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    While learning JDBC last fall I had several assingments that made me create Servlets to manage database connection pools. This builds a lot of flexibility into a system so as it grows it can manage database hits efficiently.
    J2EE containers like WebLogic and WebSphere have the functionality built in. You configure the connection parameters for a database and enter the number of connections to be pooled. That's pretty cool!
     
    Marilyn de Queiroz
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    Originally posted by Michael Matola:
    should I modify Video.java so that a given Video object knows how to write itself out to a database and read itself in from a database?


    No. You should not modify Video.java.

    Or is there really no need to create actual Video objects at all -- just have the servlets do the selecting and inserting?

    right.

    I think what I'm hearing from you and Jason is that there's no need to create individual Video objects. Was just looking for confirmation of that.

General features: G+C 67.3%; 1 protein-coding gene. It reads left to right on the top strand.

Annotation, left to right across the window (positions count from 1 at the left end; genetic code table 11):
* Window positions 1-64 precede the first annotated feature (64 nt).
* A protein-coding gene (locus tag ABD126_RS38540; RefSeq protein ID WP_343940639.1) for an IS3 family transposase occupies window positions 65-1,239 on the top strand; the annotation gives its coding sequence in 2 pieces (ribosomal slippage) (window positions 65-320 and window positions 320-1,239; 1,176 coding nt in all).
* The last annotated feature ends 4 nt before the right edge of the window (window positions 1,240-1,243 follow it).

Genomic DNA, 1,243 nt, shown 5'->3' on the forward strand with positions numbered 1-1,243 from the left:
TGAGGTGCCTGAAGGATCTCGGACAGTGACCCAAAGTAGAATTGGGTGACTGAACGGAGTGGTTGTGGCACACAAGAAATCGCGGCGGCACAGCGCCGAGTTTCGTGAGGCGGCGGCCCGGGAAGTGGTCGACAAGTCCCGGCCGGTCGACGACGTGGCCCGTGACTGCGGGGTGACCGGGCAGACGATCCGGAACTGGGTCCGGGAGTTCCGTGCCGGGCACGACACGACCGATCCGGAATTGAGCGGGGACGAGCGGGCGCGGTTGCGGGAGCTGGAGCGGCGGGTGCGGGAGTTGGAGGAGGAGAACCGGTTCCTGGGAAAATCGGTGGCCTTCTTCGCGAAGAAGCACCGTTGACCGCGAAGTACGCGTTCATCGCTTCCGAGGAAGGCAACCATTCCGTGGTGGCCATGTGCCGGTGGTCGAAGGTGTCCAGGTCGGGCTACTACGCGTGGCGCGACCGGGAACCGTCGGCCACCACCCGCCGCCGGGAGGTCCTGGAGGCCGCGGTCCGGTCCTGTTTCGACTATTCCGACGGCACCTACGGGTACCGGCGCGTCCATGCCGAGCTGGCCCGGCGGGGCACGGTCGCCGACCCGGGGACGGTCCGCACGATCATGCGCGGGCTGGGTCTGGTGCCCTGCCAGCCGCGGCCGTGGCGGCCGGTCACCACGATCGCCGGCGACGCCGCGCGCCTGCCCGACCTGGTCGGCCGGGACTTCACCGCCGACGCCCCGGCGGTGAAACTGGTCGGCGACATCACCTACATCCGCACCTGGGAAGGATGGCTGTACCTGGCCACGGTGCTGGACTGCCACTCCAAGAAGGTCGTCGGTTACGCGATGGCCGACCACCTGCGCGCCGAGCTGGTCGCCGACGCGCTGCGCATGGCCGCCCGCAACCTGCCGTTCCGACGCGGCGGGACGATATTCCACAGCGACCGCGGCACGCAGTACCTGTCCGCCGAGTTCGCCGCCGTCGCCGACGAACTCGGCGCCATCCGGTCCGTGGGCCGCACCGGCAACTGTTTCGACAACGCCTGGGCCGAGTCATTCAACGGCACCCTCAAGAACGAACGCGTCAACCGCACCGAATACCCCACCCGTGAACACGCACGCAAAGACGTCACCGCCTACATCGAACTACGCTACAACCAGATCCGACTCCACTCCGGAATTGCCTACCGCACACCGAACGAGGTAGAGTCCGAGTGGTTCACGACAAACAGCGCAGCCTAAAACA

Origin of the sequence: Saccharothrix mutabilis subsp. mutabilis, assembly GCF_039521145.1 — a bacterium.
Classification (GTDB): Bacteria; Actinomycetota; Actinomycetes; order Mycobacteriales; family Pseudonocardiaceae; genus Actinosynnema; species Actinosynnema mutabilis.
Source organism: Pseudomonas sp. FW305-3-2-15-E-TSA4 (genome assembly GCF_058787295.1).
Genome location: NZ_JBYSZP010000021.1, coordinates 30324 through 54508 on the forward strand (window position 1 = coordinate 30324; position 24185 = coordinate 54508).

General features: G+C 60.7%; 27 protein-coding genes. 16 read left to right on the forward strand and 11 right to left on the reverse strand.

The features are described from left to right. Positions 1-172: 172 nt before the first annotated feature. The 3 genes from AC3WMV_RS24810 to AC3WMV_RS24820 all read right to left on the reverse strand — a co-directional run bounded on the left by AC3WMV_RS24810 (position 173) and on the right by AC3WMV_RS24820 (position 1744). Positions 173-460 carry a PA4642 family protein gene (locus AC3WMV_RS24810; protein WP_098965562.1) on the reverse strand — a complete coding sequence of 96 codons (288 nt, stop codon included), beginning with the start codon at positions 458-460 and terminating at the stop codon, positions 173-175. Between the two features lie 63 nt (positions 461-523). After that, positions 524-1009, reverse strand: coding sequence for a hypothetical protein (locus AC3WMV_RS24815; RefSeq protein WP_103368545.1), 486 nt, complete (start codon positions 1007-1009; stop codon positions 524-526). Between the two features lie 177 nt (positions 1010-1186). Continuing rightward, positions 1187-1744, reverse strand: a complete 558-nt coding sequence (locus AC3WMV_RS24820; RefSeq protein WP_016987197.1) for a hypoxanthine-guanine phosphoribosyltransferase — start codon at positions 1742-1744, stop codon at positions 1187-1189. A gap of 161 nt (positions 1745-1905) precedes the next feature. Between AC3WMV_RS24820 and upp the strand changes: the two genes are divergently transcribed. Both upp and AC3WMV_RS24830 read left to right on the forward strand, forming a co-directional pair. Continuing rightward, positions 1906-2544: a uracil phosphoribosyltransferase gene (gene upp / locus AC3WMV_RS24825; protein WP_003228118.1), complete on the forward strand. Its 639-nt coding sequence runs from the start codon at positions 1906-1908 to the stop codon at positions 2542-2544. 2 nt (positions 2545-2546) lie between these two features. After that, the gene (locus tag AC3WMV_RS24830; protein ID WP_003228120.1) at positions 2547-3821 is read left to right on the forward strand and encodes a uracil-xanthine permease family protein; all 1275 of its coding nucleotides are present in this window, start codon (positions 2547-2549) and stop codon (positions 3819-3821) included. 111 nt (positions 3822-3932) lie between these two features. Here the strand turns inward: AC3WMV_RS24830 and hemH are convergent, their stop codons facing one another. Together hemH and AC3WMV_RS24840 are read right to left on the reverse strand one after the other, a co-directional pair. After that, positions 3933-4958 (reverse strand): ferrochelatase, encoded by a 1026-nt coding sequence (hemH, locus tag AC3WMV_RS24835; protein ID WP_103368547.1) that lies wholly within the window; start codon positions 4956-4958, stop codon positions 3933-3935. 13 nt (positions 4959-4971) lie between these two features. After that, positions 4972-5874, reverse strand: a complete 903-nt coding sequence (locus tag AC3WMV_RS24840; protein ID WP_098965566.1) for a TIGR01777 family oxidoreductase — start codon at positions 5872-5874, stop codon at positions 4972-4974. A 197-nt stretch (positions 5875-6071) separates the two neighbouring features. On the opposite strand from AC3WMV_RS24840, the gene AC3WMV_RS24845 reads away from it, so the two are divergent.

confirmed.
     
    Trailboss
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    Marilyn asked me to drop a note in here about "pooling".
    True pooling is something well beyond the scope of these assignments. To learn more about it, I suggest you bring it up in the JDBC forum.
    I suggest that you open a new connection each time you need one. If you don't have "true" pooling available, I think this is the best route. The reason is twofold:
    a) Sometimes after a lot of use, a connection "goes stupid". That's why true pooling refreshes connections periodically.
    b) Leaving a connection open while it is not being used is generally considered a bad idea. Many databases permit only a limited number of connections. And as your apps grow, you may have multiple apps accessing the same database at the same time.
    Opening a connection is a slow process and the best solution to all things is pooling - but again, let's not worry about that just yet